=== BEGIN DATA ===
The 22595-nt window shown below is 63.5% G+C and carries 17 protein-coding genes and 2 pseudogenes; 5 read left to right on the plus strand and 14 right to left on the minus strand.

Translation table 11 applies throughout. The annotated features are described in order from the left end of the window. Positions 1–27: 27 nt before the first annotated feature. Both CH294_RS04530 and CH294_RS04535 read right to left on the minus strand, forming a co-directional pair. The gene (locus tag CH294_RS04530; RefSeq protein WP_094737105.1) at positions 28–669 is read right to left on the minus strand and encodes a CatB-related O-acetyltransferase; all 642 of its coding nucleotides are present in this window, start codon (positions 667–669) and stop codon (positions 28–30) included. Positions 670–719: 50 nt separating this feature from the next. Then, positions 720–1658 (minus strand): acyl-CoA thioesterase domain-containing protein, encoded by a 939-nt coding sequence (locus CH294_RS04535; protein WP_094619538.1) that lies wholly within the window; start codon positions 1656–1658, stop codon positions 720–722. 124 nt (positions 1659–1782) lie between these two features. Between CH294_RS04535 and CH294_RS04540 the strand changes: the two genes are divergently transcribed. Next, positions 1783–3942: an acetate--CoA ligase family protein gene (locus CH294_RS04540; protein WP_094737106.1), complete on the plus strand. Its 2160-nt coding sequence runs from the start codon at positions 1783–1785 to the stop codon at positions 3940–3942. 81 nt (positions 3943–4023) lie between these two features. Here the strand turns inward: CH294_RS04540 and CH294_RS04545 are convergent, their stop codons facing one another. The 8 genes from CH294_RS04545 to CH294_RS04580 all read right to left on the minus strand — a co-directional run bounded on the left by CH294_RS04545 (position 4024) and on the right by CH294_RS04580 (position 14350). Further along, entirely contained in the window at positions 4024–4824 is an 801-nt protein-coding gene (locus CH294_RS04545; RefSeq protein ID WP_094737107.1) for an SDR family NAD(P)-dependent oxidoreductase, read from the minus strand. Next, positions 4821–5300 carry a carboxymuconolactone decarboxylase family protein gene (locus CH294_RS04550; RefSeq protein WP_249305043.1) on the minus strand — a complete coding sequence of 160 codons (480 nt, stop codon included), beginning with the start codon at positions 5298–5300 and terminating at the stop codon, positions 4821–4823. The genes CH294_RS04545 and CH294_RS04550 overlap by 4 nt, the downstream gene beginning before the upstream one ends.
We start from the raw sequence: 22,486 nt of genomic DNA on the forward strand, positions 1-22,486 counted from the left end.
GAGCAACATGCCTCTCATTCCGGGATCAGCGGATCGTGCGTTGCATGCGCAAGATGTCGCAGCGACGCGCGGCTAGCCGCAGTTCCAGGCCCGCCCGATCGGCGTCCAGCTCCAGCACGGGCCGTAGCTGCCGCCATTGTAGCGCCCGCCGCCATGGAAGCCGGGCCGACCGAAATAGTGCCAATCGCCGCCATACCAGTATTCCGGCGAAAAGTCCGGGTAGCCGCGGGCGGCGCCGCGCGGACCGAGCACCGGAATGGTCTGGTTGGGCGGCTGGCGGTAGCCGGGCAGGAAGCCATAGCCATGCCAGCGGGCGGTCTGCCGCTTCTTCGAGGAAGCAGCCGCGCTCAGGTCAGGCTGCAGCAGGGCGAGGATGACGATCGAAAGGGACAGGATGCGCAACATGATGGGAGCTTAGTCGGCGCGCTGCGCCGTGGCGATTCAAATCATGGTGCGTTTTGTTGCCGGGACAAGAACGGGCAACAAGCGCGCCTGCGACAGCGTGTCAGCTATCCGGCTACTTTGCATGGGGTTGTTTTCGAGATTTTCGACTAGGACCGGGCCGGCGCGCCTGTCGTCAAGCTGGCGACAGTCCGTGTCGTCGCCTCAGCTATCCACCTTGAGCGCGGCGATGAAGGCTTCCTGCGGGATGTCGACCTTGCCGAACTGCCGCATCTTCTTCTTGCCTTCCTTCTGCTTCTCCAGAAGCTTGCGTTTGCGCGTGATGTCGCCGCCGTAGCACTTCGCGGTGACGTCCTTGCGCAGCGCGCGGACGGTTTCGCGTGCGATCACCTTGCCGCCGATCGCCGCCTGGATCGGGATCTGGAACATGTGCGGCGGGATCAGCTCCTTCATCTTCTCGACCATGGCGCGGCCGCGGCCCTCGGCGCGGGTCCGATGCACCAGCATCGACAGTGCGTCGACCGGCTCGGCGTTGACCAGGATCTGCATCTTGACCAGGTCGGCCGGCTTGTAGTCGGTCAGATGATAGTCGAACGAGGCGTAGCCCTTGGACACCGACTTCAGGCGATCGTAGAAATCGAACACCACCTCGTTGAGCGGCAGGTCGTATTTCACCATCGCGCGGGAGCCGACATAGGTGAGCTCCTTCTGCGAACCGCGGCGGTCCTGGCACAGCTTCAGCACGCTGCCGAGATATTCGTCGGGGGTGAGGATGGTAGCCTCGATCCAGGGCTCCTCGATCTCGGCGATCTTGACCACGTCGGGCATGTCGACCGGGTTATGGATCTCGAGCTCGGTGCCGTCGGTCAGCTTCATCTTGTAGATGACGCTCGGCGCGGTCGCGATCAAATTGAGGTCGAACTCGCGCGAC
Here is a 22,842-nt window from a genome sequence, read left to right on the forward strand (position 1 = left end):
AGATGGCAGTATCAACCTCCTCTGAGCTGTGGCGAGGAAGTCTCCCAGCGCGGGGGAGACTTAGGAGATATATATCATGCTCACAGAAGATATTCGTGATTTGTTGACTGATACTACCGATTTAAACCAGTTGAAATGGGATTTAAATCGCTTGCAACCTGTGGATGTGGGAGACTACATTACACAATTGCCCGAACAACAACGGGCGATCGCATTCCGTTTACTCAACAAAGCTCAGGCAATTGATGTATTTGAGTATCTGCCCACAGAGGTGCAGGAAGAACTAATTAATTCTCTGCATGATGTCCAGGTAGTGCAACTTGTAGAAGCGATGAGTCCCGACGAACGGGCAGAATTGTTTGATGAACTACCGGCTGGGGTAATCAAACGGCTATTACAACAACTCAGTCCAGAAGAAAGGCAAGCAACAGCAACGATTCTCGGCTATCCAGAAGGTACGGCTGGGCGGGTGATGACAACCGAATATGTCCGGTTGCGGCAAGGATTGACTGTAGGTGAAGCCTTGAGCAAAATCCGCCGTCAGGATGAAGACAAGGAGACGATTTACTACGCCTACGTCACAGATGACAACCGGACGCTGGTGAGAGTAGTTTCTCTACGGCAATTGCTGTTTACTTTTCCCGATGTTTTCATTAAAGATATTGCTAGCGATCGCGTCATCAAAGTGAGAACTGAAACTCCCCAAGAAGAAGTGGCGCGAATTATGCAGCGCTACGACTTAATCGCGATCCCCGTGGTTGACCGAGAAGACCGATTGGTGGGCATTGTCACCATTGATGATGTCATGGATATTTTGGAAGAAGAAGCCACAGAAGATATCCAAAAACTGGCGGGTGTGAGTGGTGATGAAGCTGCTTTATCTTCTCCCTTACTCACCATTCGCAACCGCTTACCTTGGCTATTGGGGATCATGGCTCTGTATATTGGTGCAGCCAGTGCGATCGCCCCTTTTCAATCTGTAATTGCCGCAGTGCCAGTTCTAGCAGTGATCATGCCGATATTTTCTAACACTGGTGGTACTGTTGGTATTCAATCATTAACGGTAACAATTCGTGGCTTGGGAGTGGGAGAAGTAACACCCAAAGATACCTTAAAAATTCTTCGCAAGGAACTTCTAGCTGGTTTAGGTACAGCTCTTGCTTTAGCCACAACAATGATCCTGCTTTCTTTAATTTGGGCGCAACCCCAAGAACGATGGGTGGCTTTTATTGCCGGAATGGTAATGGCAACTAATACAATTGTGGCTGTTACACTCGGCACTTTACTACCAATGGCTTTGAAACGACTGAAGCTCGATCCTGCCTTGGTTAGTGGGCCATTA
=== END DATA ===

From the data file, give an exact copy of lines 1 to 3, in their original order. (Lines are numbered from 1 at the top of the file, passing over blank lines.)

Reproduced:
The 22595-nt window shown below is 63.5% G+C and carries 17 protein-coding genes and 2 pseudogenes; 5 read left to right on the plus strand and 14 right to left on the minus strand.

Translation table 11 applies throughout. The annotated features are described in order from the left end of the window. Positions 1–27: 27 nt before the first annotated feature. Both CH294_RS04530 and CH294_RS04535 read right to left on the minus strand, forming a co-directional pair. The gene (locus tag CH294_RS04530; RefSeq protein WP_094737105.1) at positions 28–669 is read right to left on the minus strand and encodes a CatB-related O-acetyltransferase; all 642 of its coding nucleotides are present in this window, start codon (positions 667–669) and stop codon (positions 28–30) included. Positions 670–719: 50 nt separating this feature from the next. Then, positions 720–1658 (minus strand): acyl-CoA thioesterase domain-containing protein, encoded by a 939-nt coding sequence (locus CH294_RS04535; protein WP_094619538.1) that lies wholly within the window; start codon positions 1656–1658, stop codon positions 720–722. 124 nt (positions 1659–1782) lie between these two features. Between CH294_RS04535 and CH294_RS04540 the strand changes: the two genes are divergently transcribed. Next, positions 1783–3942: an acetate--CoA ligase family protein gene (locus CH294_RS04540; protein WP_094737106.1), complete on the plus strand. Its 2160-nt coding sequence runs from the start codon at positions 1783–1785 to the stop codon at positions 3940–3942. 81 nt (positions 3943–4023) lie between these two features. Here the strand turns inward: CH294_RS04540 and CH294_RS04545 are convergent, their stop codons facing one another. The 8 genes from CH294_RS04545 to CH294_RS04580 all read right to left on the minus strand — a co-directional run bounded on the left by CH294_RS04545 (position 4024) and on the right by CH294_RS04580 (position 14350). Further along, entirely contained in the window at positions 4024–4824 is an 801-nt protein-coding gene (locus CH294_RS04545; RefSeq protein ID WP_094737107.1) for an SDR family NAD(P)-dependent oxidoreductase, read from the minus strand. Next, positions 4821–5300 carry a carboxymuconolactone decarboxylase family protein gene (locus CH294_RS04550; RefSeq protein WP_249305043.1) on the minus strand — a complete coding sequence of 160 codons (480 nt, stop codon included), beginning with the start codon at positions 5298–5300 and terminating at the stop codon, positions 4821–4823. The genes CH294_RS04545 and CH294_RS04550 overlap by 4 nt, the downstream gene beginning before the upstream one ends.
We start from the raw sequence: 22,486 nt of genomic DNA on the forward strand, positions 1-22,486 counted from the left end.